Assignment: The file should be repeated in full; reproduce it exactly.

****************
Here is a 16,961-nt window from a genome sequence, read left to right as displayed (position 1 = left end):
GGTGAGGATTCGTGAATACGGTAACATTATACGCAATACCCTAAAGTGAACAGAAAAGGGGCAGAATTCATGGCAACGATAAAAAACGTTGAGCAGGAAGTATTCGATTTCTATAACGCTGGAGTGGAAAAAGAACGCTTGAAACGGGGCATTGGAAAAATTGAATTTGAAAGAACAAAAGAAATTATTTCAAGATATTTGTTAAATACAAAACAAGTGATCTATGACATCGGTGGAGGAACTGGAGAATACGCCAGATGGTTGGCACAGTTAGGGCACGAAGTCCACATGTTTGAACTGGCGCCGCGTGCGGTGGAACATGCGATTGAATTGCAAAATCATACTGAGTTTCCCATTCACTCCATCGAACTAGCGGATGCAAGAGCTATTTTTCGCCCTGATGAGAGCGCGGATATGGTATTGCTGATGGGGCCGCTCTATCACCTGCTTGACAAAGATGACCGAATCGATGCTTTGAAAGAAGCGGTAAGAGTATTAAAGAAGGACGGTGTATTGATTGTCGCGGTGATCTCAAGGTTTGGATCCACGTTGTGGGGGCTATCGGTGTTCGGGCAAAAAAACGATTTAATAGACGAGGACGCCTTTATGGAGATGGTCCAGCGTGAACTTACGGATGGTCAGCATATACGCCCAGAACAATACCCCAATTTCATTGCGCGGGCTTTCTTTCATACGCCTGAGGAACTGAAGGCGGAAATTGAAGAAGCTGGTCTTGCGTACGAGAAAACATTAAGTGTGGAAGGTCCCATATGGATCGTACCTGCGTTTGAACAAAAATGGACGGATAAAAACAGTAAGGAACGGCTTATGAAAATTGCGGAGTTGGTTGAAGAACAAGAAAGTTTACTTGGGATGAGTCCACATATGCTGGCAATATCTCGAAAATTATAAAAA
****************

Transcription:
Here is a 16,961-nt window from a genome sequence, read left to right as displayed (position 1 = left end):
GGTGAGGATTCGTGAATACGGTAACATTATACGCAATACCCTAAAGTGAACAGAAAAGGGGCAGAATTCATGGCAACGATAAAAAACGTTGAGCAGGAAGTATTCGATTTCTATAACGCTGGAGTGGAAAAAGAACGCTTGAAACGGGGCATTGGAAAAATTGAATTTGAAAGAACAAAAGAAATTATTTCAAGATATTTGTTAAATACAAAACAAGTGATCTATGACATCGGTGGAGGAACTGGAGAATACGCCAGATGGTTGGCACAGTTAGGGCACGAAGTCCACATGTTTGAACTGGCGCCGCGTGCGGTGGAACATGCGATTGAATTGCAAAATCATACTGAGTTTCCCATTCACTCCATCGAACTAGCGGATGCAAGAGCTATTTTTCGCCCTGATGAGAGCGCGGATATGGTATTGCTGATGGGGCCGCTCTATCACCTGCTTGACAAAGATGACCGAATCGATGCTTTGAAAGAAGCGGTAAGAGTATTAAAGAAGGACGGTGTATTGATTGTCGCGGTGATCTCAAGGTTTGGATCCACGTTGTGGGGGCTATCGGTGTTCGGGCAAAAAAACGATTTAATAGACGAGGACGCCTTTATGGAGATGGTCCAGCGTGAACTTACGGATGGTCAGCATATACGCCCAGAACAATACCCCAATTTCATTGCGCGGGCTTTCTTTCATACGCCTGAGGAACTGAAGGCGGAAATTGAAGAAGCTGGTCTTGCGTACGAGAAAACATTAAGTGTGGAAGGTCCCATATGGATCGTACCTGCGTTTGAACAAAAATGGACGGATAAAAACAGTAAGGAACGGCTTATGAAAATTGCGGAGTTGGTTGAAGAACAAGAAAGTTTACTTGGGATGAGTCCACATATGCTGGCAATATCTCGAAAATTATAAAAA